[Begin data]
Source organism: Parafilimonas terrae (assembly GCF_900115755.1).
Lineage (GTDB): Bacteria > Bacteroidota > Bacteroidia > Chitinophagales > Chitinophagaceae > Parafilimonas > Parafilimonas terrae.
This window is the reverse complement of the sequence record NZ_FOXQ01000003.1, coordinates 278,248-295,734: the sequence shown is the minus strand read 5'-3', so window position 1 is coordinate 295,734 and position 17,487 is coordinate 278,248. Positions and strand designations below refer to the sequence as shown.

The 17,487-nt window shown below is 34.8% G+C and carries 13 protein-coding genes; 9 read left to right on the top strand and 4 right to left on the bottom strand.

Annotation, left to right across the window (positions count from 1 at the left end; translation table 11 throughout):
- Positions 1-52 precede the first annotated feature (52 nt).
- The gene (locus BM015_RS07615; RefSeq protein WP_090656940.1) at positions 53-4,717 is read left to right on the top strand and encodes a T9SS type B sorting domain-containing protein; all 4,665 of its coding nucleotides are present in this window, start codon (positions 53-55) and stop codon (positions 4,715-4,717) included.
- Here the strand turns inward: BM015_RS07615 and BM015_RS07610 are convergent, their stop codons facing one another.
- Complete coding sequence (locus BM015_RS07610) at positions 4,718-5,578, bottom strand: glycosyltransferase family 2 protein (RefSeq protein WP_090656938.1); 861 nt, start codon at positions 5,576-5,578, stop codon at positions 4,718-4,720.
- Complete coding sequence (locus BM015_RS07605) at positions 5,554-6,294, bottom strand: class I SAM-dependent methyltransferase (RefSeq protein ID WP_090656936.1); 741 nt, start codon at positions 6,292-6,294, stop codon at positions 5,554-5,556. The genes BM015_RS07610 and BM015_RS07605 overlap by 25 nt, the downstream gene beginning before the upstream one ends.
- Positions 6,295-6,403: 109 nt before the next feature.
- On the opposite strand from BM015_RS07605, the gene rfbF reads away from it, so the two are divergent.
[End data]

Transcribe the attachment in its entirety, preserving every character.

Source organism: Parafilimonas terrae (assembly GCF_900115755.1).
Lineage (GTDB): Bacteria > Bacteroidota > Bacteroidia > Chitinophagales > Chitinophagaceae > Parafilimonas > Parafilimonas terrae.
This window is the reverse complement of the sequence record NZ_FOXQ01000003.1, coordinates 278,248-295,734: the sequence shown is the minus strand read 5'-3', so window position 1 is coordinate 295,734 and position 17,487 is coordinate 278,248. Positions and strand designations below refer to the sequence as shown.

The 17,487-nt window shown below is 34.8% G+C and carries 13 protein-coding genes; 9 read left to right on the top strand and 4 right to left on the bottom strand.

Annotation, left to right across the window (positions count from 1 at the left end; translation table 11 throughout):
- Positions 1-52 precede the first annotated feature (52 nt).
- The gene (locus BM015_RS07615; RefSeq protein WP_090656940.1) at positions 53-4,717 is read left to right on the top strand and encodes a T9SS type B sorting domain-containing protein; all 4,665 of its coding nucleotides are present in this window, start codon (positions 53-55) and stop codon (positions 4,715-4,717) included.
- Here the strand turns inward: BM015_RS07615 and BM015_RS07610 are convergent, their stop codons facing one another.
- Complete coding sequence (locus BM015_RS07610) at positions 4,718-5,578, bottom strand: glycosyltransferase family 2 protein (RefSeq protein WP_090656938.1); 861 nt, start codon at positions 5,576-5,578, stop codon at positions 4,718-4,720.
- Complete coding sequence (locus BM015_RS07605) at positions 5,554-6,294, bottom strand: class I SAM-dependent methyltransferase (RefSeq protein ID WP_090656936.1); 741 nt, start codon at positions 6,292-6,294, stop codon at positions 5,554-5,556. The genes BM015_RS07610 and BM015_RS07605 overlap by 25 nt, the downstream gene beginning before the upstream one ends.
- Positions 6,295-6,403: 109 nt before the next feature.
- On the opposite strand from BM015_RS07605, the gene rfbF reads away from it, so the two are divergent.